Now may I ask if you would eventually supply me with further information or help me to make these contacts.
(Signed) Ineke Koolhaas
P.S. (Written in English)
I hope you can read this letter. I wrote this letter in Dutch because it was too difficult for me to translate all these things in English. When you don’t understand this letter, please send it back to me and I shall go to a translator.
So I hope you can help me.
(Signed) Ineke Koolhaas
Personal visit to Ineke Koolhaas in Holland Sept 1964
In September, 1964, while on a visit to Holland, the enclosed letter (original written in Dutch) was forwarded to me. The writer was a girl of 21, Ineke Koolhaas, who had been born in Eethen, Holland, and abandoned there when her parents were apprehended by the German police, with the assistance of a Dutch “Quisling.” As the letter indicates, the infant was saved by the heroic parson, Dominé Overduin, and placed in the home of another minister, Vicar Koolhaas, at the Hague, where she received loving care.
Rather than engage in correspondence, I decided to call on Ineke Koolhaas, at Tomatenstr., the Hague.
On September 29, I appeared at the door, rang the bell, and a young woman opened it. I inquired for Ineke, who was called downstairs to greet me.
“Are you Ineke?” I asked. “I would like to speak to you.'”
She escorted me upstairs to the living quarters.
“Your name is Koolhaas?” I asked.
“Yes, my name now is Koolhaas.”
Yes”, she answered.
“Koolhaas… always Koolhaas?” I asked.
She was puzzled by my questions, but was very gentle and patient.
“May I ask who you are and what you want?”
“I will tell you later.”
We continued chatting, and at last came to the subject I wanted to discuss with her.
“You had another name — long ago?”
“Yes.” After some hesitation, she said, “Frankenhuis.”
“Frankenhuis? But that is a Jewish name. Koolhaas is not.”
Again she asked, “Please, sir, what is it you wish. You seem to
know a great deal about me.”
“I will tell you, and when I do, you will exclaim, ‘Oh, oh:’”
When I saw her extreme curiosity, I did not let her wait any longer and I told her of the letter she had written to me, Maurice Frankenhuis.
And she did exclaim, “Oh, Oh!”
Then she freely told me her life’s story, and her future plans.It was Overduin, the vicar in Enschede, who has placed her at the home of the Vicar Koolhaas. He was one of the heroes in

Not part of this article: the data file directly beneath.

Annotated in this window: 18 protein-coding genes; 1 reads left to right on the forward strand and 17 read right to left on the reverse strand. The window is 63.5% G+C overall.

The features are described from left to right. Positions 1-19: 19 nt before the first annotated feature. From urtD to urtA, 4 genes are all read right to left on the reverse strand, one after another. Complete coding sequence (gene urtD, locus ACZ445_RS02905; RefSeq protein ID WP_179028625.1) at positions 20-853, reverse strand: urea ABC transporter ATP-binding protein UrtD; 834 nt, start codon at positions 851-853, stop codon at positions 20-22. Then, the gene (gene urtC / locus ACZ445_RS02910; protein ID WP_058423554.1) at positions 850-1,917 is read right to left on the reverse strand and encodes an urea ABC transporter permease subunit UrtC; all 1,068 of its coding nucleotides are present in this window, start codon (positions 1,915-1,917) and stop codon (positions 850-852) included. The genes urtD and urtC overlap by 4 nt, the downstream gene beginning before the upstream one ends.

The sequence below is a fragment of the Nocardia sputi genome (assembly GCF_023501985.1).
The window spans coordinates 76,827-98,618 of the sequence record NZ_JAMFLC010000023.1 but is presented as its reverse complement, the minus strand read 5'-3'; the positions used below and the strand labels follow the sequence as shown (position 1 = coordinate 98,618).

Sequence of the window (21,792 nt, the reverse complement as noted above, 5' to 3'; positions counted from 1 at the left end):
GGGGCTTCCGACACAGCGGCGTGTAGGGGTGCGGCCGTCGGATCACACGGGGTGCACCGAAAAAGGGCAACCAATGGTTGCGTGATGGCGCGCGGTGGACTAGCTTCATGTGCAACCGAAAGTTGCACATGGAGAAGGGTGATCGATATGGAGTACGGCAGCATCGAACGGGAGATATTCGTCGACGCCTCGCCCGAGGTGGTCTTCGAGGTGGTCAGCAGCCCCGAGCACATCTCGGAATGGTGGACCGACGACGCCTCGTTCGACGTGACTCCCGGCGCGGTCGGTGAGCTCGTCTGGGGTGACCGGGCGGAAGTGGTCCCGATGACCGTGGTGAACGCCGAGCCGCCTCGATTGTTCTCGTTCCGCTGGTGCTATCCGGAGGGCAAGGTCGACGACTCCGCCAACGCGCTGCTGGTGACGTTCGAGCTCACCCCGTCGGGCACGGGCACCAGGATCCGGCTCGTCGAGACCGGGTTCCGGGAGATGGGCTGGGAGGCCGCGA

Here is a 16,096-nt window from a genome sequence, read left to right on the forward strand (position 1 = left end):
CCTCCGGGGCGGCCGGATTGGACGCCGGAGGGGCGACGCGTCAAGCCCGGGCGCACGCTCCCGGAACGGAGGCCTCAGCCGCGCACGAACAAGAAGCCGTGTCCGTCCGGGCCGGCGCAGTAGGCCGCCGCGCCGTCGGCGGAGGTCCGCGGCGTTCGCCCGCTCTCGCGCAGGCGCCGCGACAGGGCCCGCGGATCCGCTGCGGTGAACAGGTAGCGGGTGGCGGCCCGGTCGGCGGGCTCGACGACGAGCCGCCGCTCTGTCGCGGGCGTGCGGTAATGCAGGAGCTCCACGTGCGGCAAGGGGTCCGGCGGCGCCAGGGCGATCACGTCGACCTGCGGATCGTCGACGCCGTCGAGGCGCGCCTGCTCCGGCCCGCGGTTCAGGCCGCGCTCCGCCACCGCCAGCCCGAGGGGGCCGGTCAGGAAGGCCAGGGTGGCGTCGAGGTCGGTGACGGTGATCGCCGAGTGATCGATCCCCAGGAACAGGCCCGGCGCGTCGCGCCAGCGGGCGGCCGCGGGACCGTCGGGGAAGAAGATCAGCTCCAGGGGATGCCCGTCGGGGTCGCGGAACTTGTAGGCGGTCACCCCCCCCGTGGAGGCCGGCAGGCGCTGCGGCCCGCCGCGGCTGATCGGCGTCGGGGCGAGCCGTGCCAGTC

the Netherlands and had saved many Jews during the German occupation.
Ineke showed me photographs of her parents. Naturally she had no recollection of them, as they had been taken away soon after her birth and were killed when she was only five months old.
She was interested to know more of her paternal grandparents, whom she had mentioned in her letter to me.
I believe I knew her father and grandfather, but am not too sure of this. Ineke promised to write me when she obtained further information from her foster-parents and then I would be more certain that the persons I knew were her grandfather and her father. There was an Abraham Frankenhuis and his son was Nemi. I remember Nemi’s getting married to a very good looking girl, who I believe was German.
Ineke told me she is now Protestant. She knows very little about Judaism. “G.d is everywhere,” she said. She would like to remain a Christian, and she goes to church regularly.
She has a sweetheart, 24 years old, a teacher, who lives in the eastern part of Holland. They hope to be married, and in the meantime she attends school, studying to be a teacher too. She will graduate in 1967, and in the meantime she spends her evenings studying hard to prepare for examinations.
It was a pleasant, friendly interview. Ineke was delighted when I mentioned that she was a sweet girl and very attractive and charming. And she was pleased when I asked if she would care some time to go out with my wife (who was also in Holland) and myself. I said I would call her. When I inquired if she needed any financial help, she assured me she did not.
At the Jewish Community of the Hague, I reported my meeting and conversation with Ineke, and asked for their opinion. It was suggested that I leave matters as they were, since nothing
could be done at that late date. They considered it best to permit her to live her life as she had chosen it.
Who knows? Probably it is best.
In August, 1965 I received an announcement of the marriage of Ineke N.D. Koolhaas to Allard J. v. d. Hof, which took place in the Hague on July 7, 1965. I wish her and her husband happiness!
Ironically enough, the announcement states that after Sept 15, 1965 the couple will reside at Ermelo. This is a small town in Holland which has a “bad name” for me, as it is the home town
of a family of a suspected criminal informer, who had reported to the Germans the whereabouts of many Jewish persons, including my family and myself. In consequence of such infamous “collaboration” many were killed.